Being American means adapting to diversity


By Marissa Higgs

Born a several generation mutt, my culture can only be traced back to others in the United States. When people ask what I am ethnically, I have no choice but to say I am just American.

I have never had a problem with this exactly. The tiny town I come from in Florida is not really known for being the most culturally diverse, so for most of my life I never even questioned it.

Moving to Chicago changed everything. For the first time people were asking me where my relatives were from, if English was my first language, or if I had any interesting traditions. As the years went on, my same, general, not-so-interesting responses began to take their toll on me. I craved a new culture. I love my family with all my heart, and I love what we do together, but I wanted something more.

My step-grandmother, who has been acting as one of my only grandmothers since I was born, is first-generation Italian. When I was old enough to understand this fully, I latched onto it faster than a toddler does to cake. I researched where they were from in Italy, I started taking Italian in school and eventually I started telling people I was Italian, even though no Italian blood runs through my veins.

I finally had a culture to call my own. The story did not end there though. While in high school I developed many close bonds with Latino people. My greatest friends were Mexican, Puerto Rican, Colombian, Ecuadorian, and many others. Although I am almost 50 percent Mexican on my father’s side of the family, I was never raised in a Latino focused home.

I grew to adopt my friends’ cultures too. I would go to their family parties and eat their foods, learn their dances, try to understand their languages. I was mesmerized by their culture.

I will never forget the night I realized I was in love with their sense of culture. I was at one of my friend’s birthday parties and different Hispanic dances were constantly being played by the DJ. I had been to other events with them that involved all night dancing, but it was not until I decided to move off the dance floor for a break that I looked around and finally saw just how incredible their cultures were.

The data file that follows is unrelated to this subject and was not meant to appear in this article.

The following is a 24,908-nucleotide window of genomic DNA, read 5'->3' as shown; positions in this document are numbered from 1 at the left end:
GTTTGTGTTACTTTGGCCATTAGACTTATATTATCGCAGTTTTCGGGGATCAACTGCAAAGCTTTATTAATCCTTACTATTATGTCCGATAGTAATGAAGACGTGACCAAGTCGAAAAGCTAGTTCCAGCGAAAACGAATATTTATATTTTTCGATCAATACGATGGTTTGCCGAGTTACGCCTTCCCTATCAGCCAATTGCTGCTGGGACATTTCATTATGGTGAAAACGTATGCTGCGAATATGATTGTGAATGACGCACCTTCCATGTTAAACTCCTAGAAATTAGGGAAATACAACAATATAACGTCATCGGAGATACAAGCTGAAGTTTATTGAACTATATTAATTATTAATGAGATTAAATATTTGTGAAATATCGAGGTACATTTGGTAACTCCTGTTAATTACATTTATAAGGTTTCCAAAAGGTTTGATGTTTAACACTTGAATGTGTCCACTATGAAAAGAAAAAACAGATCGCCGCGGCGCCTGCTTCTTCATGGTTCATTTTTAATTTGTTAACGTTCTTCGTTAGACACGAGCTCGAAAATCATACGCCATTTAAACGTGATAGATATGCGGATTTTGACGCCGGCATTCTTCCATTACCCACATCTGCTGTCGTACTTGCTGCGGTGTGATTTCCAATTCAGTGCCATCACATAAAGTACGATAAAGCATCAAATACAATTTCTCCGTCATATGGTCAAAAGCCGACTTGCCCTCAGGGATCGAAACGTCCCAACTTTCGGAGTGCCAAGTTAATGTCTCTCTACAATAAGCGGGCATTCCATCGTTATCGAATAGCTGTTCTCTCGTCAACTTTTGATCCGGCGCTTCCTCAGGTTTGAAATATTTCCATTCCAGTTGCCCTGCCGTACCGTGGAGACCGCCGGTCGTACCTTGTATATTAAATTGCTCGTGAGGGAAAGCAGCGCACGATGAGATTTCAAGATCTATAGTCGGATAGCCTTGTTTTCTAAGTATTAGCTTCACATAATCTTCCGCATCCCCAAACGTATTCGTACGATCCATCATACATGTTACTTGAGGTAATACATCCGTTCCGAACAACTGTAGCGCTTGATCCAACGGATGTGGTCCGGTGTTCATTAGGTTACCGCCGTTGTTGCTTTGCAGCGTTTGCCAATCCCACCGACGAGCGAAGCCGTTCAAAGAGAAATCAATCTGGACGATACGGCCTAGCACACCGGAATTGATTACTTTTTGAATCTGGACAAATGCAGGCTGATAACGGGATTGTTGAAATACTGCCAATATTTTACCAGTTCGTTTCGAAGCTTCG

Here we had people that had only known each other for a few short years. While they almost all danced in a variety of Latino clubs at Lane, these in-the-moment routines were not things that could have been practiced or rehearsed. They all had been raised in environments where the Bachata and Salsa were dances they mastered before they knew how to walk. The dance steps were so ingrained into their minds that their feet did not care who their partner was, they just moved freely to the beat in almost a perfect fashion.

I had learned the basic steps of the few main dances, but they came far from natural for me. I spent every moment thinking about my hips moving and if my left foot was keeping up with my right. My friends never had to focus on such things.

On Valentine’s Day weekend I was honored to watch my friends compete in the Chicago International Salsa Congress. They danced their hearts out and all did extremely well. A few of them even came in first place. I was happy I was able to see them actively involved in their own cultures.

I feel adopted. I feel adopted by countless cultures. For years I worried about that, uncertain if I would ever be happy identifying myself with these cultures and feel as though I never really belonged. Thankfully that is not the case.

I learned with age that the point of being American is adopting and accepting as many cultures as possible. They say our country is a melting pot, and if that is so, then it would be a shame if its citizens did not try to identify with more than one culture. I am lucky I was able to blindly accept other traditions and ways of life.

So, when people ask me what my ethnicity is I still say American, but this time with a greater understanding of who I really am.